Just kidding about the last one, or at least I think I am; there were a lot more brochures than I had time to look at.
Before we could begin celebrating my domestication, however, we would have to drive to the hotel and unload our belongings, which would first require renting a car. It's been six months since I got a driver's license in Korea, and between then and the honeymoon I had driven approximately three times, on the grounds that A) Korea is a really crowded place to drive and B) I didn't want to.
However, on Jeju, I did all the driving, this time as stipulated by the fact that A) My new wife requested that I do so, and B) Wives tend to get what they want, especially new ones. In this case, it was probably fortunate that my parents were there: That way, I knew from the beginning that I would need a spacious car.
Therefore, I didn't bother selecting a sportier, flashier and more diminutive model, only to drive for 30 minutes before giving in to the reality that such a vehicle is not meant for drivers 190 centimeters tall (which is what happened as soon as my parents left).
What was also fortunate is that much of Jeju is rural, so it's nothing like driving in Seoul: namely, one can cover a football field's distance in less than three hours. Our hotel was located about an hour away from the airport, on the shoreline and conveniently located next to many male-taming institutions of knowledge. Those, however, could wait until day two of our vacation.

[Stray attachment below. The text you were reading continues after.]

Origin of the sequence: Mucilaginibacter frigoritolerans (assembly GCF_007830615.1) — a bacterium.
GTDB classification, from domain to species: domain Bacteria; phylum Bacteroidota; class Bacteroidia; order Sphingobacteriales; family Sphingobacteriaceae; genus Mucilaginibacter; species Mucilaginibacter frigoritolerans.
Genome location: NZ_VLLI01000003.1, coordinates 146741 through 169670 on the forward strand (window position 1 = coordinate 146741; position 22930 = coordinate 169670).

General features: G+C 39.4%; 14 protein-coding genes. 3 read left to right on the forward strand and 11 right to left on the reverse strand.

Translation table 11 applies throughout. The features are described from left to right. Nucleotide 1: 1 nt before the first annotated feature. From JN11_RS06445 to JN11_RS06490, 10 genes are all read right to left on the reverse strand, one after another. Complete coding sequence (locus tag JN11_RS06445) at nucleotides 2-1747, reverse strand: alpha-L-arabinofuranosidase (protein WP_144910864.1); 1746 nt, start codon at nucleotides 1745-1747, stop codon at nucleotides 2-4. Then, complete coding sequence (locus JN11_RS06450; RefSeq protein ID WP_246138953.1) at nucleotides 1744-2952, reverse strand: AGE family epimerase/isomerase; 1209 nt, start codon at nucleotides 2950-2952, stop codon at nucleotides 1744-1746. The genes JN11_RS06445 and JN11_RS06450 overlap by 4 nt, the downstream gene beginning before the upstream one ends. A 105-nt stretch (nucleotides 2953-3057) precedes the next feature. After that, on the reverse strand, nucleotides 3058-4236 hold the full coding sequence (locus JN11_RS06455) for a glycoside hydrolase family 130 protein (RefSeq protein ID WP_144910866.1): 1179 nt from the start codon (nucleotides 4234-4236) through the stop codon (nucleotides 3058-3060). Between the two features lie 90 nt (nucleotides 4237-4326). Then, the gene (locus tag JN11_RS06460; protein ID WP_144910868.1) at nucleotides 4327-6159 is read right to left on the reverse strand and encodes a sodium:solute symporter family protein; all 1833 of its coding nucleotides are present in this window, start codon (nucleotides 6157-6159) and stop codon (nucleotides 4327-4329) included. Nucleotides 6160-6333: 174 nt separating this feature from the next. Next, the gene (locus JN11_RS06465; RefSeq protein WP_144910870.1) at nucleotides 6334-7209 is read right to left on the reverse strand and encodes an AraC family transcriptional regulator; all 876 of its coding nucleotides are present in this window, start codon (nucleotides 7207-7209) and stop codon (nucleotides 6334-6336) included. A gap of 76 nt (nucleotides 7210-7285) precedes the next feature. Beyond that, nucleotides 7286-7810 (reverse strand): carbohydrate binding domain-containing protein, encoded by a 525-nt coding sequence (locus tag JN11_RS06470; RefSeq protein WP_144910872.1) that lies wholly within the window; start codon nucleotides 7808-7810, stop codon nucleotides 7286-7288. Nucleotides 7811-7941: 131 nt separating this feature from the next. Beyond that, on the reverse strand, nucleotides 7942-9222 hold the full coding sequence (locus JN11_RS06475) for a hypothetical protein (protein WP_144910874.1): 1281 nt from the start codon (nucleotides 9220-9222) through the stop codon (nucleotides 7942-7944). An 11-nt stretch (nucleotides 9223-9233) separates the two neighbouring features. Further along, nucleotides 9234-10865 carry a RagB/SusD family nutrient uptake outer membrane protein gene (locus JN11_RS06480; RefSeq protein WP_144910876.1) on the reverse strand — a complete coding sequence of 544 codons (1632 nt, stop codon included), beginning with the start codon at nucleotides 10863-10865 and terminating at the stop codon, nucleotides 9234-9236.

On the second day of our honeymoon, I could feel the tropical atmosphere of the island gradually eroding the worldly cynicism I have acquired through my years in the newspaper business. It was a step-by-step process, however. At our first stop, the Teddy Bear Museum, we heard the story of how former U.S. President Theodore Roosevelt would not let his lifelong passion for hunting big game lead him to shoot a defenseless bear cub leashed to a tree. Because my country's former head of state declined to slaughter a defenseless animal, a popular children's toy was named after him and the bar was forever lowered for future presidents.
Profiles in courage are not this institution's only feature, however: They also have a history exhibit in which stuffed bears are used to recreate famous historical scenes like the NASA moon landing and the Ali-Frazier bout. All of this was very creative and well-designed, but I couldn't help but wonder: "Do Korean students spend at least 12 hours a day in class in preparation for this kind of work? Or, is it that once they don't have to study anymore that they can't think of anything else to do?"